According to Lt. Elden Stromer, the CSPD keeps no database or centralized record of no-knock and knock-and-announce search warrants that they obtain and execute each year. All warrants are centrally filed with the county and district courts, he said.
In addition, Stromer refused to identify the types of weapons that are employed by the CSPD during knock-and-announce and no-knock search warrants, including guns and explosive devices. Stromer maintains that such intelligence information is contrary to the public interest and, if identified, could endanger the lives or safety of law enforcement personnel.
Police also cannot identify the number of times that property owners have been verbally threatened that their properties will be seized under the city's new public nuisance ordinance, which was approved by the City Council on June 27.
Stromer said that, as of this date, police have taken no official enforcement actions or formally proceeded with seizure efforts under the new ordinance.
However -- at least in Juanita McClinton's case -- Colorado Springs police have, without proof, implied that drugs are being sold from her home and that the landowner's property could be seized if he doesn't evict her. Notably, though the public nuisance ordinance identifies prostitution, weapons violations, gang-related activity, fighting, drive-by crime and liquor law violations, the ordinance does not list illegal drugs as a potential nuisance under the new law.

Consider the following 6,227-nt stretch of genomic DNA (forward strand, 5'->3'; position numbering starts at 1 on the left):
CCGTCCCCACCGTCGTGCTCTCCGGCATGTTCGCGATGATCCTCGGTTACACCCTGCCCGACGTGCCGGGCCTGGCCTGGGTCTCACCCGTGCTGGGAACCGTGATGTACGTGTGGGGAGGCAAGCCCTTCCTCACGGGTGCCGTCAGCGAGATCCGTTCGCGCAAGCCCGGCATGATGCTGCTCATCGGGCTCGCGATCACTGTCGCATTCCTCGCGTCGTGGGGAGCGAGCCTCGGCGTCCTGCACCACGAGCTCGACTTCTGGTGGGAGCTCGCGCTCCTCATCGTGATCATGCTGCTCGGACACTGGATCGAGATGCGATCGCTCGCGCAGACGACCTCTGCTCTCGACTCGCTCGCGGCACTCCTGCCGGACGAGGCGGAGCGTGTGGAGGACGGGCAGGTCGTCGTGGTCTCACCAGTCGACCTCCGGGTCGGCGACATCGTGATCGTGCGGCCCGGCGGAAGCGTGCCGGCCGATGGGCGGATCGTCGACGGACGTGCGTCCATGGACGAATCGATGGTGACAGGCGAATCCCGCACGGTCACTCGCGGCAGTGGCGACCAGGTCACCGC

At the urging of the police department, the City Council adopted the ordinance 7-1, with Councilman Ted Eastburn the lone opponent and Councilman Lionel Rivera absent.
Representatives from several groups, including the Pikes Peak Association of Realtors, the Colorado Springs chapter of Residential Property Managers and the Southern Colorado Beverage Association strongly opposed the measure, arguing that police could unfairly target certain properties for seizure under the ordinance. They also argued that laws already in existence provide police the tools to crack down on properties that they believe pose a public nuisance or danger to the community.
Shortly before the council approved it, Colorado Springs lawyer Edward LeBarr said he was appalled by the ordinance, arguing that "it allows personal prejudices to dominate and be applied against individuals."